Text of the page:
Enabling Linkage Of Pregnant Women Into The Healthcare Ecosystem By Building Community Health Worker Programs Trusted By The Community
Ishimwe, Angele Bienvenue; Uwitonze. Annick Gloria; Nsubuga, Diana Nambatya, PhD; Leonard, Wendy, MD
Despite numerous safe motherhood campaigns happening in Rwanda, only 47% of pregnant women complete the 4 standard Antenatal Care Visits (ANC), while 56% attend the first standard visit. This is a threat to the achievement of the 2030 Sustainable Development Goal (SDGs) agenda which is aiming to reduce maternal mortality while providing equitable access to maternal healthcare services. A strong bond between a nurse who is providing care to pregnant women brings a mother back to the Health Center (HC) to seek her ongoing prenatal care. Due to social and cultural structure, nurses fail to create a trustful relationship as they only focus on treatment and clinical aspects. On the other hand, Community Health Workers (CHWs), establish a strong and trustful relationship with pregnant women due to the trust of their communities and knowledge of both the personal and medication history of pregnant women. Evidence showed that CHWs-led perinatal home visits improve pregnancy health behaviors, success in following ANC visits, and led to improved pregnancy outcomes. Pregnant women in the community lose their trust in CHWs if they are not manifested as experts in their work and if they are not equipped or supported by the health system. This broken relationship mitigates any other linkage they could make in the health system.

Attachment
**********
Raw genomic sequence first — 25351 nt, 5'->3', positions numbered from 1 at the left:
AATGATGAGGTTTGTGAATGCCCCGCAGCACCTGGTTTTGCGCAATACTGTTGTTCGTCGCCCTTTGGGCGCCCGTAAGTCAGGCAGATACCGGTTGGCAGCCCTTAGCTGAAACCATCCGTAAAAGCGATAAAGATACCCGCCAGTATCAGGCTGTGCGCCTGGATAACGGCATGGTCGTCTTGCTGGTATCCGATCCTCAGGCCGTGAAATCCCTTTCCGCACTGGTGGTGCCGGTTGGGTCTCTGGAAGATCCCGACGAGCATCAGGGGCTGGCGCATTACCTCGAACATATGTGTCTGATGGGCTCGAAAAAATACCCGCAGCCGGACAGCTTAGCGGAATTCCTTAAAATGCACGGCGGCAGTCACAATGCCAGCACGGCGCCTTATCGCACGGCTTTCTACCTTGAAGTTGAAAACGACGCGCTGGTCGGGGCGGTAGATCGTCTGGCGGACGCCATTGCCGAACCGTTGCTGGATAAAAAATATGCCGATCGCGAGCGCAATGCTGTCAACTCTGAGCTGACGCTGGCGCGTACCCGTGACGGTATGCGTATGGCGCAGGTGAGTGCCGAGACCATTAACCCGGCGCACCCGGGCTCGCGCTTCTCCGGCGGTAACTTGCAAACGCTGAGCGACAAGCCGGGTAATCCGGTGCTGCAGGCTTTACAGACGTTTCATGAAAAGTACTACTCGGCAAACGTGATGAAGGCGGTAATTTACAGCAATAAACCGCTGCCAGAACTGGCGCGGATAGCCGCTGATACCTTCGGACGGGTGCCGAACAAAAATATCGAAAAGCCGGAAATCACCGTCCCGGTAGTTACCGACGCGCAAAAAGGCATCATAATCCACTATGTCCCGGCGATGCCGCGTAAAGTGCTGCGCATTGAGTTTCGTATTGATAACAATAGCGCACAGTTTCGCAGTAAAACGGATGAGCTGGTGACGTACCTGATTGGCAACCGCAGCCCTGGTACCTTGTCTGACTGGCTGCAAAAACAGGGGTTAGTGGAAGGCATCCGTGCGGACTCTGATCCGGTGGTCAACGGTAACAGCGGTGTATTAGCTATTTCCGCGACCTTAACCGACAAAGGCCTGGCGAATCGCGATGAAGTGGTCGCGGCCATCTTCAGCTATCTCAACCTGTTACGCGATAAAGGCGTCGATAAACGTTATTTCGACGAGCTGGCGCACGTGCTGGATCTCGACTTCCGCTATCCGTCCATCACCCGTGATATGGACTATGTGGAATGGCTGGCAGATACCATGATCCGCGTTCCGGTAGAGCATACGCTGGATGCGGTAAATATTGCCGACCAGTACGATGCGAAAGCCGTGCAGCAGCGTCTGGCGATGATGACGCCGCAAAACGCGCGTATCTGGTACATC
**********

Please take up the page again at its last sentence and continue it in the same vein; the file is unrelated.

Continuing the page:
Role of CHWs in optimizing maternal and child healthcare outcomes.
A phenomenal qualitative design was conducted to understand how CHWs play as a bridge between pregnant women and nurses at the health facility. Focus groups and in-depth interviews were conducted with CHWs and with pregnant women. Meta-analysis and the Social-Ecological model were used for the analysis.
CHWs reported that compassion and kindness towards mothers create trust. This is facilitated by their reputation in the village and their skills. However, they expressed a need to be valued and recognized by the system as it inspires them to be visionaries with proper skills. Pregnant women expressed that they are more open to CHW than nurses because they know and understand their life experiences and provide the day-to-day guidance and support they need. This mutual respect presented by mothers is mitigated by intimidation due to power dynamics when it comes to nurses. Nurses refer to CHWs’ observation to provide ongoing and personalized care to pregnant women. This not only increases the quality of healthcare at the HC but also decreases the burden on the health system.
Primary care is possible when the community is facilitated to access care at their nearest possible with a professionalized CHW. Health systems need to create a strong linkage in the healthcare ecosystem to facilitate the community to access each level of care without feeling overwhelmed by fear of superiority. This is possible with a national will to assist CHWs in getting the support they need to provide high-quality care to mother and their children.
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